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|Written by Brendan Blom|
|Wednesday, 11 November 2009 00:00|
Lord Moran, Britain's High Commissioner to Canada from 1981 to 1984, wrote in his valedictory letter to his Foreign Office superiors that Canadian society has little of excellence, and that our society celebrates mediocrity. "Anyone who is even moderately good at what they do . . . tends to become a national figure," he wrote.
Chef Steve Vardy is the ultimate rebuttal to this toff's opinion. An undeniably top-level chef, he is extremely careful not to cultivate a prominent public persona. He is simply devoted to the craft, the art, and the business of cooking food for the enjoyment of others, and he shuns the TV deals that have produced so many Food Network stars in North America in the past few years.
The tattooed, Alberta-born-but-heart-in-Newfoundland chef has won critical (though not much public) acclaim through his work at premier Ottawa restaurants like Beckta, Whalesbone, and now the Black Cat Bistro; and he's won a small but devoted set of admirers with his down-to-earth, personable, demeanour.
During a brief conversation with (Cult)ure, Vardy made clear that his commitment is not only to his own career, but also to the development of a strong community among the restaurant industry in Ottawa. Asked if he goes out to other restaurants in the city, he answers enthusiastically, "Yeah, a lot, almost every week; usually on my day off. Today, for example, I had a meeting at lunch time at the Murray Street Restaurant. They're doing a good thing there. I definitely try to get to all the restaurants, though after a while you start to weed out the ones where you don't get value for money."
Later, he adds, "Ottawa's such a small city, you know. There's a big population because everyone lives out in the suburbs, but for restaurants, everything's either in the Market or on Elgin or Preston, in Westboro or Centretown. Everyone's pretty close. So there is a lot of contact [between restaurant people], despite the lack of free time.
"And a lot of us are pretty close in age, around 30 or 40, now with wives and kids -- when I was at Beckta, I was 24 years old, things were a lot wilder -- now we're a lot more tame -- but we have all sort of grown up together."
And it is not only the close relationship with other restaurateurs in Ottawa that Vardy values. He also appreciates the large network of suppliers of good-quality, local, organic ingredients that has been built up in the last few years, and he is quick to acknowledge that this development is the result of many restaurants demanding such produce. "Domus was the leader of the pack here, starting in the early 2000s, and then we came in in 2003 [at Beckta], and got a lot of press attention because of it -- though we weren't doing it for the press, you know. But it's a win-win because it's pretty much the norm now; we're all serving and eating better food, and we're even seeing it now in grocery stores."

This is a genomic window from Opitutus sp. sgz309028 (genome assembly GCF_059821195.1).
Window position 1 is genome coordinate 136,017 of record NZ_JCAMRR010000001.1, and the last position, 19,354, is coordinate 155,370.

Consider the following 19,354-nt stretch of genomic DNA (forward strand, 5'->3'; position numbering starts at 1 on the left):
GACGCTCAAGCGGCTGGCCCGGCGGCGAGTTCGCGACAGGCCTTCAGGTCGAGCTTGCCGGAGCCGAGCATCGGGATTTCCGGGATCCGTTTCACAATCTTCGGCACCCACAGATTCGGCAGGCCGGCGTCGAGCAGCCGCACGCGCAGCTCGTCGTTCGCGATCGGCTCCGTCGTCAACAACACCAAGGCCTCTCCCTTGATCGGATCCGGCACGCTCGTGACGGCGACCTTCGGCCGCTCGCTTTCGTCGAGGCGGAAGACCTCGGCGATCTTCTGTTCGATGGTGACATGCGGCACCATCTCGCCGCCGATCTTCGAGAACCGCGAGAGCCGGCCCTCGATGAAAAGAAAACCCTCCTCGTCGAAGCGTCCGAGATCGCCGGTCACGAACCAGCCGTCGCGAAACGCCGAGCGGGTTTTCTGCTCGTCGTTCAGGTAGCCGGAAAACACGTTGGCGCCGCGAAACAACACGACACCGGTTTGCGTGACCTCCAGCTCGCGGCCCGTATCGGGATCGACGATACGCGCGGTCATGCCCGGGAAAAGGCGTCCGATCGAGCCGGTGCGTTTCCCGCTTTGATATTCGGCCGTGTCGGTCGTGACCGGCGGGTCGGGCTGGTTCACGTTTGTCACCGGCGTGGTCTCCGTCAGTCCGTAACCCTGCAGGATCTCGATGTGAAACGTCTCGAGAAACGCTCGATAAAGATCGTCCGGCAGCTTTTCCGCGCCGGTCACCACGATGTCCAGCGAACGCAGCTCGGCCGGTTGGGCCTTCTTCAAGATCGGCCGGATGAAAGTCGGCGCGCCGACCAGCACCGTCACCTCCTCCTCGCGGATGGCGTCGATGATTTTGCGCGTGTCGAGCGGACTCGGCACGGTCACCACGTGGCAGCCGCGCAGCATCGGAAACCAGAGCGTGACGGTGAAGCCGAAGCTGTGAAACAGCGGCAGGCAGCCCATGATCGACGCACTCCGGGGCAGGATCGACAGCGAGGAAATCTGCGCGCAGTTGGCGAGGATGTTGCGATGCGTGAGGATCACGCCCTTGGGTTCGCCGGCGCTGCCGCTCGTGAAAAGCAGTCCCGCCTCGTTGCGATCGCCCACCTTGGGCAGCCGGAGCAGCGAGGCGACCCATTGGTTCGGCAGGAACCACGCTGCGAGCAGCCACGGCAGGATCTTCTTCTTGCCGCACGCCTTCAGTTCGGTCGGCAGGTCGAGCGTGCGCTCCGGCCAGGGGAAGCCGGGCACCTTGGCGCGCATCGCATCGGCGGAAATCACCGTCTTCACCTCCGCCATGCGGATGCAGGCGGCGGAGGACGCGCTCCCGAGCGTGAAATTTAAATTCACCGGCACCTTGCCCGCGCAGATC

It's not all good news, Vardy acknowledges, "The only down side - because there's a down side to everything -- is that it costs more . . .. Even at home, my grocery store bill is crazy. I remember shopping with my Mom, and groceries for a week would cost $100. Now when I go, I only get three or four bags, and the price is $100 to $140 -- so we do pay a lot more to eat well. And you know, we all only have so much money."
Still, Vardy points out, going for a dinner out is one of the best ways to relax and have a good time while experiencing something new or different, and, even in a high-end restaurant, can still provide great value for money. He notes that particularly now, as a result of the recent recession, many restaurants have slashed their menu prices by twenty to thirty percent (despite increasing food costs), to try to attract more business. "A couple of years ago," he says, "the prices on my menu all started at thirty dollars, up to forty for the lamb and the lobster. Now the items start at twenty and go to thirty. A lot of restaurants have been forced to lower prices."
So what keeps Steve Vardy motivated and focused in such a notoriously grinding and stressful profession? He has a typically Canadian solution: "I play ice hockey four times a week, throughout the year. It's physically exhausting, but it helps me stay sane and healthy; you know, avoid tendonitis -- standing all day, we're prone to back and knee strain. The last two years, for sure, it's kept me sane. In a way, I would say that hockey has saved my life -- probably that and having a child. We also encourage our staff [at the Black Cat], and support the kitchen team to do the same sort of thing.
"Now, when I play on Saturday nights, I'll actually leave the restaurant early, which, a couple of years ago, would have been unheard of. But I think I'm a better cook and a better person because of it. You know, it just gets my mind off food; whereas in my early 20s, I probably thought about food too much."
And so -- healthy and relaxed, happy to be surrounded by respected and respectful peers and competitors, promoting the benefits of good food produced by himself and others -- it seems we can all look forward to Steve Vardy's reputation continuing to grow, for all the right reasons.
Honey-Peach-Lime Marinade by Chef Stephen Vardy
3 Tbs Olive Oil
2 Tbsp Apple Cider Vinegar
1 ½ Tbsp Minced Ginger
1) Heat the olive oil in a medium sauce pot and cook the onion, garlic, ginger, peaches and pear until tender.